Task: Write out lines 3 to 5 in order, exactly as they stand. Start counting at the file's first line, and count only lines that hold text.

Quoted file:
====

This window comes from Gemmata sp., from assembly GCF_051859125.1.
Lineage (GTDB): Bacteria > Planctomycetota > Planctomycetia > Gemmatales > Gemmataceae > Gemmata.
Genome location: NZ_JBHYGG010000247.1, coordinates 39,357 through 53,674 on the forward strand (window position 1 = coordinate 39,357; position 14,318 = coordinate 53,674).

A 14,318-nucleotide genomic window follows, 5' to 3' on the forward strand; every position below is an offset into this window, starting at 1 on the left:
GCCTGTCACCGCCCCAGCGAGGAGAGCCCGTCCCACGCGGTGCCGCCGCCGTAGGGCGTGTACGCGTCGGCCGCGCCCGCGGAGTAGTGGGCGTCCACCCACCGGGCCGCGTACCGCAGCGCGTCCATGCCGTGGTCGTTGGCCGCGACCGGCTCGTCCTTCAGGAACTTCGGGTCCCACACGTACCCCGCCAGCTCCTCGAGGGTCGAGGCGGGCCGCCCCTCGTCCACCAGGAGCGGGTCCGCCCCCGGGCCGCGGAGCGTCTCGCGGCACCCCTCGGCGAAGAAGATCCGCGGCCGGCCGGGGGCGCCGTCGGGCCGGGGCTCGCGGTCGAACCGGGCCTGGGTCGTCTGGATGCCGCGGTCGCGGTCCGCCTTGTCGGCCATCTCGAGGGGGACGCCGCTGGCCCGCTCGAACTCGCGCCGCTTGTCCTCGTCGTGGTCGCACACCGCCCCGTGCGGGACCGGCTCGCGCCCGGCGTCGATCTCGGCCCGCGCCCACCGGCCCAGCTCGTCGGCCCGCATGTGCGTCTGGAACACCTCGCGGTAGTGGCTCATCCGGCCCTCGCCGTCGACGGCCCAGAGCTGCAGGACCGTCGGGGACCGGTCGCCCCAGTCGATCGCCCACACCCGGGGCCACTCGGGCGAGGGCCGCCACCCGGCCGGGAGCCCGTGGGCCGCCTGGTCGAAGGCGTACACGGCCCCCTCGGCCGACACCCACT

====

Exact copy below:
Genome location: NZ_JBHYGG010000247.1, coordinates 39,357 through 53,674 on the forward strand (window position 1 = coordinate 39,357; position 14,318 = coordinate 53,674).

A 14,318-nucleotide genomic window follows, 5' to 3' on the forward strand; every position below is an offset into this window, starting at 1 on the left:
GCCTGTCACCGCCCCAGCGAGGAGAGCCCGTCCCACGCGGTGCCGCCGCCGTAGGGCGTGTACGCGTCGGCCGCGCCCGCGGAGTAGTGGGCGTCCACCCACCGGGCCGCGTACCGCAGCGCGTCCATGCCGTGGTCGTTGGCCGCGACCGGCTCGTCCTTCAGGAACTTCGGGTCCCACACGTACCCCGCCAGCTCCTCGAGGGTCGAGGCGGGCCGCCCCTCGTCCACCAGGAGCGGGTCCGCCCCCGGGCCGCGGAGCGTCTCGCGGCACCCCTCGGCGAAGAAGATCCGCGGCCGGCCGGGGGCGCCGTCGGGCCGGGGCTCGCGGTCGAACCGGGCCTGGGTCGTCTGGATGCCGCGGTCGCGGTCCGCCTTGTCGGCCATCTCGAGGGGGACGCCGCTGGCCCGCTCGAACTCGCGCCGCTTGTCCTCGTCGTGGTCGCACACCGCCCCGTGCGGGACCGGCTCGCGCCCGGCGTCGATCTCGGCCCGCGCCCACCGGCCCAGCTCGTCGGCCCGCATGTGCGTCTGGAACACCTCGCGGTAGTGGCTCATCCGGCCCTCGCCGTCGACGGCCCAGAGCTGCAGGACCGTCGGGGACCGGTCGCCCCAGTCGATCGCCCACACCCGGGGCCACTCGGGCGAGGGCCGCCACCCGGCCGGGAGCCCGTGGGCCGCCTGGTCGAAGGCGTACACGGCCCCCTCGGCCGACACCCACT